Actavis ($ACT) is waiting eagerly to find out whether it can move forward with its plans to force patients over to a new, patent-protected version of blockbuster Alzheimer's treatment Namenda. And its waiting period just got shorter.
A U.S. court of appeals agreed to expedite the Dublin drugmaker's appeal of a lower court ruling that required the company to keep distributing the original version of Namenda. Now, the court plans to hand down a decision by the middle of next month, Actavis said Tuesday. But in the meantime, the company has to keep the old Namenda on the market.
"We are pleased that the appeals court has agreed to hear this on an accelerated basis and optimistic that the court will overturn the lower court's unprecedented ruling," Actavis chief Brent Saunders said in a statement.
Actavis has quite a bit riding on Namenda, which raked in $1.5 billion over the company's fiscal year ended in March. It could certainly use some of those revenues if it hopes to hit the lofty sales targets it recently set out after acquiring Allergan ($AGN)--including 8%-plus revenue growth each year.
But Namenda's IP shield runs out in April, and the way the company sees it, yanking the original from the market before generics hit--to quickly shepherd patients over to the new, extended release formula--is the only surefire way to keep that sales stream protected. If the injunction stands, it could reduce Actavis' projections for the franchise by 10% to 15% in 2016, Saunders has said.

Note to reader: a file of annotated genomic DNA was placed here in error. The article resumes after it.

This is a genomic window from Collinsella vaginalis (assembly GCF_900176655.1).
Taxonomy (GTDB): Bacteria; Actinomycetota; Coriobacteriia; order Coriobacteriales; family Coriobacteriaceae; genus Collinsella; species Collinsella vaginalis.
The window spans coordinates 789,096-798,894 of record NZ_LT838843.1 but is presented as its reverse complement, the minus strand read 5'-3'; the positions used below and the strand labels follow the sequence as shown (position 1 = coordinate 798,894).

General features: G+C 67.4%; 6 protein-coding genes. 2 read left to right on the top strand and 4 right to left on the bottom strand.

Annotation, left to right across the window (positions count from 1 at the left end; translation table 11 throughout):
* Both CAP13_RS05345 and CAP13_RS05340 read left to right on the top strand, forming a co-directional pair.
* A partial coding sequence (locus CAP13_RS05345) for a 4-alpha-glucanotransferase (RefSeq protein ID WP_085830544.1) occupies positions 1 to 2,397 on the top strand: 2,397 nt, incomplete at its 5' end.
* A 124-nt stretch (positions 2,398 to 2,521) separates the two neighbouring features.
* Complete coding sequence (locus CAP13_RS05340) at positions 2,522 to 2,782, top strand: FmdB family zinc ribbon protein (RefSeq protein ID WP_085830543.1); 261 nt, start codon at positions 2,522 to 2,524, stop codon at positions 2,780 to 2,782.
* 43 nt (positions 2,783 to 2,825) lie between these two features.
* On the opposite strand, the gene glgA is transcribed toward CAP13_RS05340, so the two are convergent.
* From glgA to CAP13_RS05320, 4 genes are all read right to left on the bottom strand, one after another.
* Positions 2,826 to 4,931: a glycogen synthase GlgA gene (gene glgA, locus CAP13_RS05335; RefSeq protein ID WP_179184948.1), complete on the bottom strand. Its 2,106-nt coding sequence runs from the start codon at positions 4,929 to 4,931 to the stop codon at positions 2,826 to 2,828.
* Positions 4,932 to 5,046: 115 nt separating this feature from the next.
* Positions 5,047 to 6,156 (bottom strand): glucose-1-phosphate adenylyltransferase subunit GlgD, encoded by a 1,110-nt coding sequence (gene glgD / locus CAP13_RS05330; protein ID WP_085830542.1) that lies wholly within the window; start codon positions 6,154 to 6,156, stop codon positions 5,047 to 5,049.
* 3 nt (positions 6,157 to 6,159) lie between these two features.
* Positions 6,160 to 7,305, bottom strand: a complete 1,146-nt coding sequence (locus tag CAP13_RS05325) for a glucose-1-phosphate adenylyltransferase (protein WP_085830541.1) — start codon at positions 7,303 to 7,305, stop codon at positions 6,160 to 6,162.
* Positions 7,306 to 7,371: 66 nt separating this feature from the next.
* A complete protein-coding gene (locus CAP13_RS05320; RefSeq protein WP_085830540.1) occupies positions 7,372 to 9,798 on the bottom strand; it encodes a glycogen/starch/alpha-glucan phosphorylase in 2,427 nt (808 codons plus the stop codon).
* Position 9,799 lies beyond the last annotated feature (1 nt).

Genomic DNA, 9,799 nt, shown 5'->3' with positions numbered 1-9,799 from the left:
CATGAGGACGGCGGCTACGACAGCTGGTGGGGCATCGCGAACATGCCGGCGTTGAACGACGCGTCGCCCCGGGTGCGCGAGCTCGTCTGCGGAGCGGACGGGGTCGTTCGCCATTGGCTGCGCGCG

|Actavis CEO Brent Saunders|
In the meantime, though, Actavis is "full out on Plan B, which is to drive as much conversion in the normal course of as we possibly can," Saunders said this week at an investor conference, as quoted by The Wall Street Journal's Pharmalot. Patients are currently hopping over to the new Namenda at a rate of 40%, but he thinks the company has a "very good shot" at reaching between 65% and 70% by the summer--though it's not a "slam dunk," he said.
Successful conversion without a forced hard switch is certainly possible. Just ask Teva ($TEVA), which blew analysts away with its success at switching patients to a long-lasting version of top-selling multiple sclerosis injection Copaxone.
And the way Sterne Agee analyst Shibani Malhotra sees it, an injunction wouldn't even be all that dire. If it stands, "the impact on the bottom line is manageable and will therefore be muted," she wrote in a note to clients.
- read Actavis' release
- get more from Pharmalot
Special Reports: The top 10 patent losses of 2015 - Namenda | Pharma's top 10 M&A deals of 2014's first half - Actavis/Forest Laboratories